Can my hearing aid be affected by earwax?
Absolutely! In fact, this is one of the most common reasons why a hearing aid may sound weak, whistle (or give feedback), or sound like it is not working at all. Hearing aids come in a variety of styles, but all hearing aids have one thing in common – the amplified sound is projected into your ear canal. If the spot where the sound comes out of the hearing aid is blocked with wax, the hearing aid may sound weak or dead. Routine cleaning and maintenance of the hearing aid is the key for preventing this problem. If you are having difficulty cleaning your hearing aids or suspect your hearing aids may be plugged with wax, please call our office to schedule a clean and check appointment.
If you have any questions about how to manage earwax, would like tips on how to clean your hearing aids, or would like to schedule an appointment for cerumen removal, call our office
Recently, many of our patients have told us that their health insurance company has called or sent letters describing a new hearing aid benefit they offer. This is great news, however this change in hearing healthcare can be confusing.
The good news is that you can still come to us. Please call and we can explain exactly what your new benefit entitles you to. We have a variety of options to meet or exceed nearly every health insurance plan’s benefit.
Not quite ready for new hearing aids yet? That’s OK. We will be having a number of Insurance Benefit Seminars before and during the health insurance open enrollment period to help you better understand your options and make the right insurance selection for your hearing needs.
If you are interested in attending one of our popular Insurance Benefit Seminars or speaking with our Insurance Specialist about your specific plan, please give us a call at 544-6210.
Remember, it starts with a question. No matter what program you have, we can help you understand the full extent of your program, and the options. As a non-profit organization, this is one of the proud services we can offer to help you get the best result for your health and your dollar.
After almost a year of hard work, including planning, organizing, writing and filming, Hearing Evaluation Services of Buffalo, Inc. proudly debuted in the month of October our first television campaign, airing locally on WGRZ Channel 2. The campaign was created to show the real life effects of hearing loss, and our approach to care.
This campaign features real HES patients, and their stories of how hearing loss has affected their every day lives. Their story is followed through with HES care, and the happy outcome we strive for all of our patients to achieve.
We would like to thank the patients, John, Nanette and Missy for participating in this campaign, and for their time on the set! We would also like to thank HES’ Dr. Kristina Jackson, Dr. Alyssa Beaton, and Dr. Rebecca Witter for their time and participation as well.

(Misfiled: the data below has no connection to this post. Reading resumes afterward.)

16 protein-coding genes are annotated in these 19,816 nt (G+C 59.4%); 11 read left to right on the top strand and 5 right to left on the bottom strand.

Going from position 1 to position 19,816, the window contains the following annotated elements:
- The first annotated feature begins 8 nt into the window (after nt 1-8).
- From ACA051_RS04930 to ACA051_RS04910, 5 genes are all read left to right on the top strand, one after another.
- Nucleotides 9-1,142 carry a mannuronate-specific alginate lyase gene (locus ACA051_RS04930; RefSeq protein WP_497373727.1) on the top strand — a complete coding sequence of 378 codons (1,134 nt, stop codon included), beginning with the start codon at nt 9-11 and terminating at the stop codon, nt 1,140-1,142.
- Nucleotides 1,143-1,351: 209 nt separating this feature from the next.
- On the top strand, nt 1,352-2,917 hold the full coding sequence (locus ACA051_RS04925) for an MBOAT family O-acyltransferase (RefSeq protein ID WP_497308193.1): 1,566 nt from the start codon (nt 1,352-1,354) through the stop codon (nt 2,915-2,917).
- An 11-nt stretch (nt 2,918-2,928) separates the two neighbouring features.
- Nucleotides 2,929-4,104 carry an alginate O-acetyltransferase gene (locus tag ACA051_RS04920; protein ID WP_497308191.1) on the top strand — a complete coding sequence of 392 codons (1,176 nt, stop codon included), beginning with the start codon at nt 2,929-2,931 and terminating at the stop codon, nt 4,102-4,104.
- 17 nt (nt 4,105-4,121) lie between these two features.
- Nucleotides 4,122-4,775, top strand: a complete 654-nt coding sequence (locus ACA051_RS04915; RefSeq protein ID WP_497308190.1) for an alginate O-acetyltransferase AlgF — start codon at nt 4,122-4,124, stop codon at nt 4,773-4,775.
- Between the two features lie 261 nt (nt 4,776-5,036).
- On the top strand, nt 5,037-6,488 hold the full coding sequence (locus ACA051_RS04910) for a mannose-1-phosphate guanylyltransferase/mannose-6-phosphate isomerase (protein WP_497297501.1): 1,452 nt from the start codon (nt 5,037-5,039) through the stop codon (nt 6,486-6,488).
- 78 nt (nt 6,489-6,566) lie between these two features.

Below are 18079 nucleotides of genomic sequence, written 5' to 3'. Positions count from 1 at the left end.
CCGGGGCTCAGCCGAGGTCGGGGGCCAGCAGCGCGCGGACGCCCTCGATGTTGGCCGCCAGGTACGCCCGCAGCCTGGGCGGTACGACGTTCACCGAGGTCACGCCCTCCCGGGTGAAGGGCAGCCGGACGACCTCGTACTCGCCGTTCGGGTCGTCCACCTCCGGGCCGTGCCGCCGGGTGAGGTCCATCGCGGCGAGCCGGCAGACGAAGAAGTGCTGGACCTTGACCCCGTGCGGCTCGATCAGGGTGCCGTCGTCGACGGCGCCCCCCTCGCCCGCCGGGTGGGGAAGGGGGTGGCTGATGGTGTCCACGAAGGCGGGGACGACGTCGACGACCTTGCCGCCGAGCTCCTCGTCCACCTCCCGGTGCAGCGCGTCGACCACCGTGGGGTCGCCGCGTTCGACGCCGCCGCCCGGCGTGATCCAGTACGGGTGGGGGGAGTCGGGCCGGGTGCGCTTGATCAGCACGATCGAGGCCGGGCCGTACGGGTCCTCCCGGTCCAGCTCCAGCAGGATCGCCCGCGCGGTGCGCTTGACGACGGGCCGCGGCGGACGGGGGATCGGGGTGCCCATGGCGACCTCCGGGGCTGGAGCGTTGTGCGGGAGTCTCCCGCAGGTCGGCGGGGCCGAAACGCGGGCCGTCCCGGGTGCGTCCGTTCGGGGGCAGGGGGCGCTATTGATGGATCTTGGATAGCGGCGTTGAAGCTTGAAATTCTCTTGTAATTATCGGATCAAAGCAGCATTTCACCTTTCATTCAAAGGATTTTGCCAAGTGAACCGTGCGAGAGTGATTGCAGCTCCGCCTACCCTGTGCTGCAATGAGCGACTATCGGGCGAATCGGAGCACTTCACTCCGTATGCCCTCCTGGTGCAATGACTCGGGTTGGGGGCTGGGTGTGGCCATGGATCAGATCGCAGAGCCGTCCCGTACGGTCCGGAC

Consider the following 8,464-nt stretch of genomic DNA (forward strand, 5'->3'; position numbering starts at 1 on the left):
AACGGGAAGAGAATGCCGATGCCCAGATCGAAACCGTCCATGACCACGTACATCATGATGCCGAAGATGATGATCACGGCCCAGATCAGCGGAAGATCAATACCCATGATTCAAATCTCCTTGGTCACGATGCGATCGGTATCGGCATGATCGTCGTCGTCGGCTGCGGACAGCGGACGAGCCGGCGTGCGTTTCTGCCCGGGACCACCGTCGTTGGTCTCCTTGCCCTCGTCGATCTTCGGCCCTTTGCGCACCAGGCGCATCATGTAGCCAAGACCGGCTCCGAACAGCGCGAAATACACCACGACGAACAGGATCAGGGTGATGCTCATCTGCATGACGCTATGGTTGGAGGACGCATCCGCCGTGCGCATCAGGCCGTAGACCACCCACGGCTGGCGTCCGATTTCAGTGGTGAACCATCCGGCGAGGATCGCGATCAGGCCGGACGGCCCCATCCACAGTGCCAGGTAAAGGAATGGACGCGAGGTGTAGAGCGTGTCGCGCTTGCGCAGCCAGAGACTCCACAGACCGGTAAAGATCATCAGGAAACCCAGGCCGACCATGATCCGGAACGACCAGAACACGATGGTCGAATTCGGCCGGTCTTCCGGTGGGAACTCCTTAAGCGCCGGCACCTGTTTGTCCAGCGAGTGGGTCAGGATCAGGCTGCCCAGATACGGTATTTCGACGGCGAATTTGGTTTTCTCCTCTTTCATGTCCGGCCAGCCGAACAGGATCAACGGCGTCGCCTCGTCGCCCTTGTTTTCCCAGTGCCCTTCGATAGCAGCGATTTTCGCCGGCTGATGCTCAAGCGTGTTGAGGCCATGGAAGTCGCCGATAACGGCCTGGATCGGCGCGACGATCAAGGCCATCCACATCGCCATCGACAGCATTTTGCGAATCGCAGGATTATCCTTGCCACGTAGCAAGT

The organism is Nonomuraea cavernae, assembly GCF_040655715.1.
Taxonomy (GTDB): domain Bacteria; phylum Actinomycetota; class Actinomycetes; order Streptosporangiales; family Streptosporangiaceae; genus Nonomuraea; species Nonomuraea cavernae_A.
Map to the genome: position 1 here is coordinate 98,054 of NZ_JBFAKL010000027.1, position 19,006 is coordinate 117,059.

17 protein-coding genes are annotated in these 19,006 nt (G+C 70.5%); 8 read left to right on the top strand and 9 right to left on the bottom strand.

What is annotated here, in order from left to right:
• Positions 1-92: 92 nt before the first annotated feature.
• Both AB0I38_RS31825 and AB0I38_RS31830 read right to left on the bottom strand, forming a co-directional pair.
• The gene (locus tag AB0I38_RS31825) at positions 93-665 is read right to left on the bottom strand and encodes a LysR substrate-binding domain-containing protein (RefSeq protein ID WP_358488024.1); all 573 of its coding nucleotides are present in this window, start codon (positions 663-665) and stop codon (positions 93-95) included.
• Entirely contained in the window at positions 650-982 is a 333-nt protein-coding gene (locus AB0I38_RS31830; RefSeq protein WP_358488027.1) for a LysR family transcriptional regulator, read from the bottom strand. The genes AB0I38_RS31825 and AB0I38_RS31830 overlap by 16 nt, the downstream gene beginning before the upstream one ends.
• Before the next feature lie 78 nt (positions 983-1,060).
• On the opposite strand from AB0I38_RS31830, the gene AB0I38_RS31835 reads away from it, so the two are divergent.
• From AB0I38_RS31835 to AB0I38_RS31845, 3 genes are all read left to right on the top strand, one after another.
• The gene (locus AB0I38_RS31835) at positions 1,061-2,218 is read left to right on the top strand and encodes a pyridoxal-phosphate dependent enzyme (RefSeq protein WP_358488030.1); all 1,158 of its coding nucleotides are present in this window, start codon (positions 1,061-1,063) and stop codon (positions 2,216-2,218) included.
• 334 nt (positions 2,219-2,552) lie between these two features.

The commercial can also be seen on our Facebook page and YouTube page.
Additionally, we also launched a new campaign in partnership with EarQ called “The Jim Kelly Experience.” Advertisements for this campaign can be found on Facebook, and other various on-line ads. More information on the Jim Kelly Experience can be found by going to jimkelly.earq.com.
Please join us in welcoming our incoming 2017-2018 Doctoral Residents, Kim Dahar, Yugandhar Ramakrishna, and Caitlyn Potter.
Kim will work out of the Amherst office. You may recognize her as she has spent past semesters during her graduate work at HES. She is a native of Fairport, New York and studied Communicative Disorders and Sciences at Northwestern University and SUNY Buffalo. She will be receiving her Doctorate in Audiology from the University at Buffalo in May 2018.
Yugandhar will work at the Orchard Park and Tonawanda offices. He is currently studying at UB for dual degrees; his Au.D. in Audiology and a Ph.D. in Communication Disorders and Sciences. In 2010, Yugandhar received his Bachelors in Audiology and Speech Language Pathology (BASLP) from the Ali Yavar Jung National Institute for Hearing Handicapped in Hyderabad, India. He then worked as a clinical Audiologist and Speech Therapist at the PES Institute of Medical Sciences and Research, and as a Clinical Audiologist for Andhra Pradesh State Government in India, before coming to the United States.
Caitlyn, a native of Dryden, New York, studied Communicative Disorders and Sciences at the University at Buffalo, before pursuing her Doctorate in Audiology at UB. She will be graduating in May 2018, and she hopes to research and assist with implementing Pediatric and Adult Oncology Ototoxic Monitoring Protocols in Western New York for cancer patients.
L to R: Kim, Yugandhar and Caitlyn